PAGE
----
- If you have already done some analysis or produced some graphs in Excel, remove them from the spreadsheet you give to a consultant. The data file you give to a consultant should include the data and variable names only. (Of course, bring the other information along as well!)
- Excel spreadsheets can be read into a variety of different statistical packages. A consultant can help you with this.
- You can bring an Excel spreadsheet along on a CD or memory stick or you can email it to a consultant.
Errors in the data
Before a consultant can start on serious analysis of your data, it is vital to be confident that the data are "clean". There is often some confusion about what this means.
Errors can arise from:
- data entry mistakes
- deviations from a study protocol
Data entry errors might arise from a simple slip in typing that can be picked up by careful checking once the data are entered. Gross errors can be easy to detect. However other errors may not be so apparent. You might (and people have) record the results from one person (or case) for the next person in the data file; this is easy to do if you are transcribing results from one source to another. You might record the results for one variable in the column meant for another variable, or even the same variable in two different columns. These errors can be (and have been) identified once data analysis is underway; however it is better if they are avoided by checking your data entry as you proceed.
Sometimes errors arise from known deviations from a study protocol. A biological sample might have become contaminated, for example. Such cases are generally not included in the data set.
You may have done some exploration and analysis of your data before your meeting with a consultant. You might, for example, have examined the distribution of the outcomes you have measured using a visual display such as an individual value plot, dotplot, scatterplot or boxplot.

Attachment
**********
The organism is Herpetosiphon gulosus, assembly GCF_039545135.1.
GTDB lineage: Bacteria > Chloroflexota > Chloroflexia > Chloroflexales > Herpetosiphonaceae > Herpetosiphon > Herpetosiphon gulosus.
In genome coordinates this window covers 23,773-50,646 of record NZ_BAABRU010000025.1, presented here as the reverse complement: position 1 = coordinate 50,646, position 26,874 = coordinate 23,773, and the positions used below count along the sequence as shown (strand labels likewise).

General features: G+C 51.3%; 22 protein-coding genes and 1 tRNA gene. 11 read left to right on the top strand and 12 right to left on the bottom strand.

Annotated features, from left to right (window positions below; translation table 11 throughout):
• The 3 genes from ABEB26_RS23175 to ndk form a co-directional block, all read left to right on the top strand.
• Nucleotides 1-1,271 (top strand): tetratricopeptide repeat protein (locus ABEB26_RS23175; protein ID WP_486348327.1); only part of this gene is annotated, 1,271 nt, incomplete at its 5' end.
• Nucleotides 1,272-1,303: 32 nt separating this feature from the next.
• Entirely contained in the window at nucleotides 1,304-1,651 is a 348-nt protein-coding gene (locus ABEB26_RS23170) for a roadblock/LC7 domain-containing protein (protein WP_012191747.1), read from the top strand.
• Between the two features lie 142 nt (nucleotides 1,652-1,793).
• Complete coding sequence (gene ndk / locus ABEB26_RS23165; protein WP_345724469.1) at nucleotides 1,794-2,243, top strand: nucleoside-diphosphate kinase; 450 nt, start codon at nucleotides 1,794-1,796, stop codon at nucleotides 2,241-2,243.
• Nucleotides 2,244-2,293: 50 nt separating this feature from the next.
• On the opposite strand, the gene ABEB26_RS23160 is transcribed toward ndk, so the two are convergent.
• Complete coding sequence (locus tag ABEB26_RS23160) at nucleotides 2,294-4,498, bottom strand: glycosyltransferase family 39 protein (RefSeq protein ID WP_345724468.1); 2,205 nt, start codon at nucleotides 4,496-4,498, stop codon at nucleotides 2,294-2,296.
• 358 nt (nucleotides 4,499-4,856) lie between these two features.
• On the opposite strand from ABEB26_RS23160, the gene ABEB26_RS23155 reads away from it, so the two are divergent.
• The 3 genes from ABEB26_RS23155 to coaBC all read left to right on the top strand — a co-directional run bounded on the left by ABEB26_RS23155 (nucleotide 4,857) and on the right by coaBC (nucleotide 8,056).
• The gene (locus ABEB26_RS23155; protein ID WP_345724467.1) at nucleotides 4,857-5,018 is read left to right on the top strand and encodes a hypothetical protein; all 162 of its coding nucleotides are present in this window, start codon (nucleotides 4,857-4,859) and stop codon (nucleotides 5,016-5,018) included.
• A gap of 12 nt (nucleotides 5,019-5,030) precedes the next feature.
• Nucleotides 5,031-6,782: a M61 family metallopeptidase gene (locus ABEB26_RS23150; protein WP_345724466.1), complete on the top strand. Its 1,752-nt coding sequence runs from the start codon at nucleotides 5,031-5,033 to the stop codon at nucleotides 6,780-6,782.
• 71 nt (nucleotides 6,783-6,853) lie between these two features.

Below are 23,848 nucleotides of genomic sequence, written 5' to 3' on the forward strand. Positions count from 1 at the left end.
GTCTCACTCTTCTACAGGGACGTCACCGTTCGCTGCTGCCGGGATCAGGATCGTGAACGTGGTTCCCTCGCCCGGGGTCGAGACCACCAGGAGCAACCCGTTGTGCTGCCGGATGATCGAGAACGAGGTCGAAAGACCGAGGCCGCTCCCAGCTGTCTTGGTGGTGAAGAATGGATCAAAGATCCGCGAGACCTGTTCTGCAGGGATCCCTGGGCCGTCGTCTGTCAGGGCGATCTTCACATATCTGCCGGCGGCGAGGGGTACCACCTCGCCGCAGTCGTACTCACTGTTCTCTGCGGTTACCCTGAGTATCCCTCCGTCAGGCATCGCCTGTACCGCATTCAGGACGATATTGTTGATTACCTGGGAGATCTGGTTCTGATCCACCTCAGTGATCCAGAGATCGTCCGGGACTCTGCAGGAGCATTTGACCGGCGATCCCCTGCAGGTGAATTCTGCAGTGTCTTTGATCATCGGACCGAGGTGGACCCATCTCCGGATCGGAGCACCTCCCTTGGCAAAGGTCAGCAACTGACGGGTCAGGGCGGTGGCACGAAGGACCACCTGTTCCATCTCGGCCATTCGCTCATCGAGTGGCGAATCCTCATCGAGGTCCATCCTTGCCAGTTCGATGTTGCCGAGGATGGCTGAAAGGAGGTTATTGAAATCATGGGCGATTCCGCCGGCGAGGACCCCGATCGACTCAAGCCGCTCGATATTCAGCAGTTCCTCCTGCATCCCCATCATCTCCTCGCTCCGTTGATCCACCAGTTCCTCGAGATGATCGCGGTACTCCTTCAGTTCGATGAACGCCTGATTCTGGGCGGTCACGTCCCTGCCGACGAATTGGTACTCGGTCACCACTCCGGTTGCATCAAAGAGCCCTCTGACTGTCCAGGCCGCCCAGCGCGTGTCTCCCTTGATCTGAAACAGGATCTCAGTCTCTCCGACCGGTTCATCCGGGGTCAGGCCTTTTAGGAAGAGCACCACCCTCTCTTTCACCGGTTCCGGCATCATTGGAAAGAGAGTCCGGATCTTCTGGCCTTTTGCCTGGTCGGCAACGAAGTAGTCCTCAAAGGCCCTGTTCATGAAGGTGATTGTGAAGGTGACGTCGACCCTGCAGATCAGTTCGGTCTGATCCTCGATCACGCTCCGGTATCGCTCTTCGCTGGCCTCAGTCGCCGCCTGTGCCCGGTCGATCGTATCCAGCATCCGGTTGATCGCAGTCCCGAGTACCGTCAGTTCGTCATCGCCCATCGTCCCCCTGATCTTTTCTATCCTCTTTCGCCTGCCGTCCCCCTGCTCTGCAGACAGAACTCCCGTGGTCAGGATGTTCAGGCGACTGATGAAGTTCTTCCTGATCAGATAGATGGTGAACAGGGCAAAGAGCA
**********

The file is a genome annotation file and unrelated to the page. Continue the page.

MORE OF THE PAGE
This kind of data exploration can assist in identifying errors and values that are relatively unusual. Sometimes the relatively unusual values are referred to as "outliers". However because a value is "unusual" or labelled an "outlier", this does not mean that the value is incorrect or that it should be removed from the data set. It may mean that it is worth checking that indeed no errors have occurred, or that there is not some explanation for why the value is unusual.
Some textbooks recommend removing outliers or even "adjusting" outliers. We strongly recommend that you do not remove or adjust data. The data you bring to a consultant should contain all the correct original data you observed. In a telling example of why not to do this, Antarctic satellite collection data systems automatically deleted outliers, and as a result the hole in the ozone layer was detected much later than it could have been.
There are many reasons why removing valid but somewhat unusual values is not appropriate. A consultant can help you determine if there are unusual values in the data set that cause problems in the analysis and interpretation of your data.
Removing data which are simply at the extremes or adjusting values at the extremes is an extremely dubious scientific practice. Some people regard it as scientific fraud.